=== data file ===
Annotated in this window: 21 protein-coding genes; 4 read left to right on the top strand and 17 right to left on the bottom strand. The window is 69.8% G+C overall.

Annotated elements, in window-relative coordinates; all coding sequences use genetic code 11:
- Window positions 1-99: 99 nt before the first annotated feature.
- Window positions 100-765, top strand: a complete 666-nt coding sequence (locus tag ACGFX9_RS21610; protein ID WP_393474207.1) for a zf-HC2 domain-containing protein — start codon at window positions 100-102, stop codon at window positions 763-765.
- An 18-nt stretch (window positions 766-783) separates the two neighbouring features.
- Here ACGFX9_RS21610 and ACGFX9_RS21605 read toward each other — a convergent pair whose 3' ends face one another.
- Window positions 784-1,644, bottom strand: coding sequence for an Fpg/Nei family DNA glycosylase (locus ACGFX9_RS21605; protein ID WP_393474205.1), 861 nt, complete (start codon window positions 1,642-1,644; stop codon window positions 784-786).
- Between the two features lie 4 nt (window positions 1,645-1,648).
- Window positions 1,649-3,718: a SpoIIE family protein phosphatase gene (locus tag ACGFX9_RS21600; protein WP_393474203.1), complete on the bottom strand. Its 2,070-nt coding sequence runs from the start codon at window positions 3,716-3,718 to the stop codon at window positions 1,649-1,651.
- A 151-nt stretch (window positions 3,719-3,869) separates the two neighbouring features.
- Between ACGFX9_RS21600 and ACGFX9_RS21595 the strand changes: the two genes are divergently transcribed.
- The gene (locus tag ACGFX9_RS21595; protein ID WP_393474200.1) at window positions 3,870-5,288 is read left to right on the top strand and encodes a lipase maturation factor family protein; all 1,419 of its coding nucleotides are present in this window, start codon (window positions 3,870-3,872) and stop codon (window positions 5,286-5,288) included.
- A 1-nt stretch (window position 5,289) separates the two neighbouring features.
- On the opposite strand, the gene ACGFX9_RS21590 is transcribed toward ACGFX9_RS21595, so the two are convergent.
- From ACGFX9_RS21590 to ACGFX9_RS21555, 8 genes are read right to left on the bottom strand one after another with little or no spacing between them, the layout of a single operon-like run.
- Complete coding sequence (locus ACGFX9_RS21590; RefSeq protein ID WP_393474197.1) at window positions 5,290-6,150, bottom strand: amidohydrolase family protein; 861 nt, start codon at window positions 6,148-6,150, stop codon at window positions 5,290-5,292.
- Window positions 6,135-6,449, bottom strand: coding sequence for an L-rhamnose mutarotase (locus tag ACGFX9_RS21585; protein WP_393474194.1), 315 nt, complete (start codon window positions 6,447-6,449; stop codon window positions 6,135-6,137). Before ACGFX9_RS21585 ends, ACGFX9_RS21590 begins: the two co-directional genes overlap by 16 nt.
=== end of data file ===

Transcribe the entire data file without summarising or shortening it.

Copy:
Annotated in this window: 21 protein-coding genes; 4 read left to right on the top strand and 17 right to left on the bottom strand. The window is 69.8% G+C overall.

Annotated elements, in window-relative coordinates; all coding sequences use genetic code 11:
- Window positions 1-99: 99 nt before the first annotated feature.
- Window positions 100-765, top strand: a complete 666-nt coding sequence (locus tag ACGFX9_RS21610; protein ID WP_393474207.1) for a zf-HC2 domain-containing protein — start codon at window positions 100-102, stop codon at window positions 763-765.
- An 18-nt stretch (window positions 766-783) separates the two neighbouring features.
- Here ACGFX9_RS21610 and ACGFX9_RS21605 read toward each other — a convergent pair whose 3' ends face one another.
- Window positions 784-1,644, bottom strand: coding sequence for an Fpg/Nei family DNA glycosylase (locus ACGFX9_RS21605; protein ID WP_393474205.1), 861 nt, complete (start codon window positions 1,642-1,644; stop codon window positions 784-786).
- Between the two features lie 4 nt (window positions 1,645-1,648).
- Window positions 1,649-3,718: a SpoIIE family protein phosphatase gene (locus tag ACGFX9_RS21600; protein WP_393474203.1), complete on the bottom strand. Its 2,070-nt coding sequence runs from the start codon at window positions 3,716-3,718 to the stop codon at window positions 1,649-1,651.
- A 151-nt stretch (window positions 3,719-3,869) separates the two neighbouring features.
- Between ACGFX9_RS21600 and ACGFX9_RS21595 the strand changes: the two genes are divergently transcribed.
- The gene (locus tag ACGFX9_RS21595; protein ID WP_393474200.1) at window positions 3,870-5,288 is read left to right on the top strand and encodes a lipase maturation factor family protein; all 1,419 of its coding nucleotides are present in this window, start codon (window positions 3,870-3,872) and stop codon (window positions 5,286-5,288) included.
- A 1-nt stretch (window position 5,289) separates the two neighbouring features.
- On the opposite strand, the gene ACGFX9_RS21590 is transcribed toward ACGFX9_RS21595, so the two are convergent.
- From ACGFX9_RS21590 to ACGFX9_RS21555, 8 genes are read right to left on the bottom strand one after another with little or no spacing between them, the layout of a single operon-like run.
- Complete coding sequence (locus ACGFX9_RS21590; RefSeq protein ID WP_393474197.1) at window positions 5,290-6,150, bottom strand: amidohydrolase family protein; 861 nt, start codon at window positions 6,148-6,150, stop codon at window positions 5,290-5,292.
- Window positions 6,135-6,449, bottom strand: coding sequence for an L-rhamnose mutarotase (locus tag ACGFX9_RS21585; protein WP_393474194.1), 315 nt, complete (start codon window positions 6,447-6,449; stop codon window positions 6,135-6,137). Before ACGFX9_RS21585 ends, ACGFX9_RS21590 begins: the two co-directional genes overlap by 16 nt.